Golf’s Addiction

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The Isle of Seil GC in Scotland where sheep, a handmower and a rake are the equipment used to maintain the course. We had a wonderful visit several years ago, click here to view our adventure.

 

Why do we play golf?

Is it because we love the outdoors and beautiful scenery?

Or the fact that we get some exercise even if we are riding in a golf car?

Or being sociable, again even if we are riding in a golf car and have only one person to be sociable with for most of the round?

Or because we like to compete?

Most of these factors contribute in part to the enjoyment of the game but are truly only wonderful by-products of why we play.

Yes, we do want to compete but most of all it is with and against ourselves.

We all have a subconscious urge to evaluate ourselves as exhibited in its simplest form by tossing a rolled up piece of paper into a distant waste basket across our office or living room to get that spine tingling sensation when we make it and exclaim YES.

This act we perform, indoors, getting little or no exercise, without an audience or supporting cast except for the ball of paper, the waste basket and you. Your reward is a true evaluation of yourself having accepted the appropriate challenge.

It is important to understand that only you can determine which is a fair challenge to elicit the tingle.

A waste basket the size of a tin can or as large as a whiskey barrel are equally inappropriate as these are either too challenging or not challenging enough.

Those who really care about the health of the game and those who play it need to clearly recognize why we play and through course design and set up provide the appropriate challenge if the game is to thrive.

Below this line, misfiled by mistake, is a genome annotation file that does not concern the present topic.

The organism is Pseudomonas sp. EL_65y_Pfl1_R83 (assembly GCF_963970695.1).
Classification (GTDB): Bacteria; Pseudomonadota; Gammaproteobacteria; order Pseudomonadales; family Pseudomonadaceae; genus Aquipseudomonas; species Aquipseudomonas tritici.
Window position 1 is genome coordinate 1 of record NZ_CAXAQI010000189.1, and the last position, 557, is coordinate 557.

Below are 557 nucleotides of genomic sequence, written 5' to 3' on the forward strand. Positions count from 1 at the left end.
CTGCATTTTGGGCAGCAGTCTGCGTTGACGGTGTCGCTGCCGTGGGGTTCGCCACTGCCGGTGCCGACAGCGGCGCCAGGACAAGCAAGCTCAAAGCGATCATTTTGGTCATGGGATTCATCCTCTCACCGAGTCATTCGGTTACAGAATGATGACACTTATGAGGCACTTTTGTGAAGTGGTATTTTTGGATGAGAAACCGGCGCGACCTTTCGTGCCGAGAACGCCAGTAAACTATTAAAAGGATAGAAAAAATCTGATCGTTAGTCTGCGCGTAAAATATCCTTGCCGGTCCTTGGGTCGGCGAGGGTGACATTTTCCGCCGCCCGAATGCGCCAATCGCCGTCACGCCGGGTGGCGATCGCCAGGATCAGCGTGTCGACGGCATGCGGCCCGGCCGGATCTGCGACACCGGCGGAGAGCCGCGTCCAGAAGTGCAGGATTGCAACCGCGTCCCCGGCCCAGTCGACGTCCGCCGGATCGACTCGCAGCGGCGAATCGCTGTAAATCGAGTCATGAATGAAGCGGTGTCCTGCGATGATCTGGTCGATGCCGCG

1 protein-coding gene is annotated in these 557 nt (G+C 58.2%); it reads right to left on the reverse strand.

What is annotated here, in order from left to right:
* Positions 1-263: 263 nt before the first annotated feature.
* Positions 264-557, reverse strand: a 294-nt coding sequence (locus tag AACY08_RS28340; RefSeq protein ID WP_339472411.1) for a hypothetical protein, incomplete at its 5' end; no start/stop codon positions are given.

As I have mentioned in previous posts, at the end of a round golfers should be asking, “Do I have time for another nine?” rather than saying “Thank goodness that’s over!”

Your thoughts are welcome below.

Frank

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9 thoughts on “Golf’s Addiction

  1. it is presently an escape. When your wife is diagnosed with breast cancer it changes your outlook on everything you do. Presently golf is a gift that rebuilds the mind, the soul and the body. A golf course is a place not filled with doctors and nurses making life and death decisions. It is a place where I get to walk in a beautiful outdoor setting where the only pressing matter is the next shot. When you’ve been where we have been and seen what we have seen hitting a dead perfect 7 iron and watching it soar through a cloudless sky is a picture worthy of hanging in the Louvre.

    • Thank you so much for sharing your story with us and we wish you and your wife the very best. So glad that golf is helping you at this challenging time. Our thoughts are with you. Frank and Valerie

  2. In 2002 all 14 of my clubs were legal. That number is down to 2 or 3 at most. My custom-built fairway woods (all 6 of them) and my v-groove irons are no longer allowed. I suspect the real motive for these changes is to sell more new clubs. I have difficulty believing that real-wood woods are providing too much spin with their “square grooves” cut by a saw, while biggie-sized MOI and rebound faces adding 10 to 20 yards are preserving the game. I am ready to join another organization that has a single sheet of rules backed by non-OEM ethics.

  3. Having a fun group to enjoy the game with you is important. Being able to laugh at each other’s bad shots and applaud the good ones, and not getting mad at each other. We go by the rules of golf as close as possible. But we do roll the ball to a better lie. I hope the size of the hole does not change. If it does become larger, all the challenge would be gone. Putting is the most fun part of the game.

  4. Walking three nines a week, mostly carrying my bag, has helped stabilize my blood sugar. I’ve never used the nitroglycerine the cardiologist prescribed. Scoring? It’s analogous to what my grampa told me about fishing–each day golfing is added to my span. That’s a pretty good score.

  5. I wouldn’t mind seeing the hole enlarged to 4.5″ from the current 4.25, and the ball shrunk to 1.5″ diameter from the current 1.68, and par made inversely proportional to age

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